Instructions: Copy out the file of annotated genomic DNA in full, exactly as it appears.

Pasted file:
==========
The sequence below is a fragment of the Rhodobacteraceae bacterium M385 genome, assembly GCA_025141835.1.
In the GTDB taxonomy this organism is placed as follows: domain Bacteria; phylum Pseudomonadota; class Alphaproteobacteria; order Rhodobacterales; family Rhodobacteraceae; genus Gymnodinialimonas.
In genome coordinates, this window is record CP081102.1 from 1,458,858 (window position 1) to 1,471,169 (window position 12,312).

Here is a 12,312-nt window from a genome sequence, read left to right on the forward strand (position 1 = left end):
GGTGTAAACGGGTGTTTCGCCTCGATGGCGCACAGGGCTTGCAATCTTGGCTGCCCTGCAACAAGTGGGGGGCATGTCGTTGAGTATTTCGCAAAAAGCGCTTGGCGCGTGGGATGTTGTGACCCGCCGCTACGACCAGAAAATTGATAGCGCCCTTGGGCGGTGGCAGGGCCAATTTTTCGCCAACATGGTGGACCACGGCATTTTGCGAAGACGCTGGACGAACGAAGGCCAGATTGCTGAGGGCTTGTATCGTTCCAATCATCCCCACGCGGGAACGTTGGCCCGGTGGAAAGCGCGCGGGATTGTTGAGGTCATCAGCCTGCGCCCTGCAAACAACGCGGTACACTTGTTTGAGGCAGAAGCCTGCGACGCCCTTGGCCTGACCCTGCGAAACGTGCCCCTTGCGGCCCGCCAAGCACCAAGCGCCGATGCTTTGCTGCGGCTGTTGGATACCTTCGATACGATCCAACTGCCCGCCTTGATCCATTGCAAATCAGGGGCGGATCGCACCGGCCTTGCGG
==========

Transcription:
The sequence below is a fragment of the Rhodobacteraceae bacterium M385 genome, assembly GCA_025141835.1.
In the GTDB taxonomy this organism is placed as follows: domain Bacteria; phylum Pseudomonadota; class Alphaproteobacteria; order Rhodobacterales; family Rhodobacteraceae; genus Gymnodinialimonas.
In genome coordinates, this window is record CP081102.1 from 1,458,858 (window position 1) to 1,471,169 (window position 12,312).

Here is a 12,312-nt window from a genome sequence, read left to right on the forward strand (position 1 = left end):
GGTGTAAACGGGTGTTTCGCCTCGATGGCGCACAGGGCTTGCAATCTTGGCTGCCCTGCAACAAGTGGGGGGCATGTCGTTGAGTATTTCGCAAAAAGCGCTTGGCGCGTGGGATGTTGTGACCCGCCGCTACGACCAGAAAATTGATAGCGCCCTTGGGCGGTGGCAGGGCCAATTTTTCGCCAACATGGTGGACCACGGCATTTTGCGAAGACGCTGGACGAACGAAGGCCAGATTGCTGAGGGCTTGTATCGTTCCAATCATCCCCACGCGGGAACGTTGGCCCGGTGGAAAGCGCGCGGGATTGTTGAGGTCATCAGCCTGCGCCCTGCAAACAACGCGGTACACTTGTTTGAGGCAGAAGCCTGCGACGCCCTTGGCCTGACCCTGCGAAACGTGCCCCTTGCGGCCCGCCAAGCACCAAGCGCCGATGCTTTGCTGCGGCTGTTGGATACCTTCGATACGATCCAACTGCCCGCCTTGATCCATTGCAAATCAGGGGCGGATCGCACCGGCCTTGCGG